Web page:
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Is there a way to remove published comments so they're hidden for logged out users?

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You can wrap the comment display code in is_user_logged_in() function. codex.wordpress.org/Function_Reference/is_user_logged_in –  Vinod Dalvi Apr 19 '13 at 4:56
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3 Answers

Based on an older article, this is how I would do it:

<?php # -*- coding: utf-8 -*-
/* Plugin Name: Show comments after login */

if ( ! function_exists( 'wpse_96406_comments_after_login' ) )
{
    add_filter( 'comments_template', 'wpse_96406_comments_after_login', 11 );

    function wpse_96406_comments_after_login( $comments_template )
    {
        return is_user_logged_in() ? $comments_template : __FILE__;
    }
}

Note: This must be a stand-alone plugin; do not put this code into a theme.

But you can also search for all occurrences of comments_template() in your theme and wrap those into a conditional.

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Just a note: if you do this, the above should be the only thing in a file. comments_template will just blindly require it -- probably don't want anything else going on there. –  chrisguitarguy Apr 19 '13 at 5:59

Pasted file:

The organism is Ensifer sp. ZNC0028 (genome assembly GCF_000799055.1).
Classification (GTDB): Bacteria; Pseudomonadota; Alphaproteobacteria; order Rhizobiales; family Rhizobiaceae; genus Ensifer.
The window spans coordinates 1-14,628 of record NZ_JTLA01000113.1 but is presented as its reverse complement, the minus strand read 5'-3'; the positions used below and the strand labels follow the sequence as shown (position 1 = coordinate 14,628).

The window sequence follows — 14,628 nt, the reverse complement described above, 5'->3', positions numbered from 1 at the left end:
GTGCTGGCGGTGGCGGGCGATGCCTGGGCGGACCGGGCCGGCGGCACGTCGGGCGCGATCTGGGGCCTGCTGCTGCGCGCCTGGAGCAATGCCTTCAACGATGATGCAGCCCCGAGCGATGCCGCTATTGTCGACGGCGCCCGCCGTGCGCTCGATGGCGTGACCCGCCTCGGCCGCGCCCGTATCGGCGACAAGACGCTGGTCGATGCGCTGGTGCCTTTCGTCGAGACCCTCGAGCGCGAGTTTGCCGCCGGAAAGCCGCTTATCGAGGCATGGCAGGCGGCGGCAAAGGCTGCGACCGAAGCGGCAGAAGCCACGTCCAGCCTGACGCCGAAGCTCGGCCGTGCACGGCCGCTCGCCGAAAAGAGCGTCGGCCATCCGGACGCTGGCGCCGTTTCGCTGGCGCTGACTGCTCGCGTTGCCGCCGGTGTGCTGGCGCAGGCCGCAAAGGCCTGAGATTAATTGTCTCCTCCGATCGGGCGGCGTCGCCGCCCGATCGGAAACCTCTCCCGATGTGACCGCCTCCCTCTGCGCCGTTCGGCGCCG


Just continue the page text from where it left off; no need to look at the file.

1  
@chrisguitarguy I added a warning. :) –  toscho Apr 19 '13 at 6:02
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I would recommend looking for all occurrences of comments_template in your theme and wrapping them in a is_user_logged_in condiational.

Example:

<?php
if (is_user_logged_in()) {
    comments_template();
}

Alternatively, you can open up your theme's comments.php (or the equivalent, it's usually comments.php) and add something like this at the very top:

<?php
if (!is_user_logged_in()) {
    return;
}

PHP let's you return out of files early, so you can "bail" from an include like the above. If you need to remove comments on ALL post types for non-logged in users, the second option is likely the best. If you need it conditionally on some post types, the first is the best.

The best solution, however, is to use your own filters. Rather than calling is_user_logged_in directly, call apply_filters with a unique name and return try by default.

<?php
// somewhere before all the other stuff in comments.php
if (!apply_filters('wpse96406_show_comments', true)) {
    return;
}

Then in functions.php, hook into your own filter and modify how it behaves.

<?php
add_filter('wpse96406_show_comments', 'is_user_logged_in');

Why do this? Much more flexible.

Want to show comments on certain posts? The first two options above don't let you do that (without some refactoring). Using your own filter makes things much more extensible for your future self -- or for end users if you're releasing the theme.

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Thanks. I resolved this by writing the custom function myself based on removing the comments form from Genesis.

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Please use just one account. –  toscho Apr 19 '13 at 7:19
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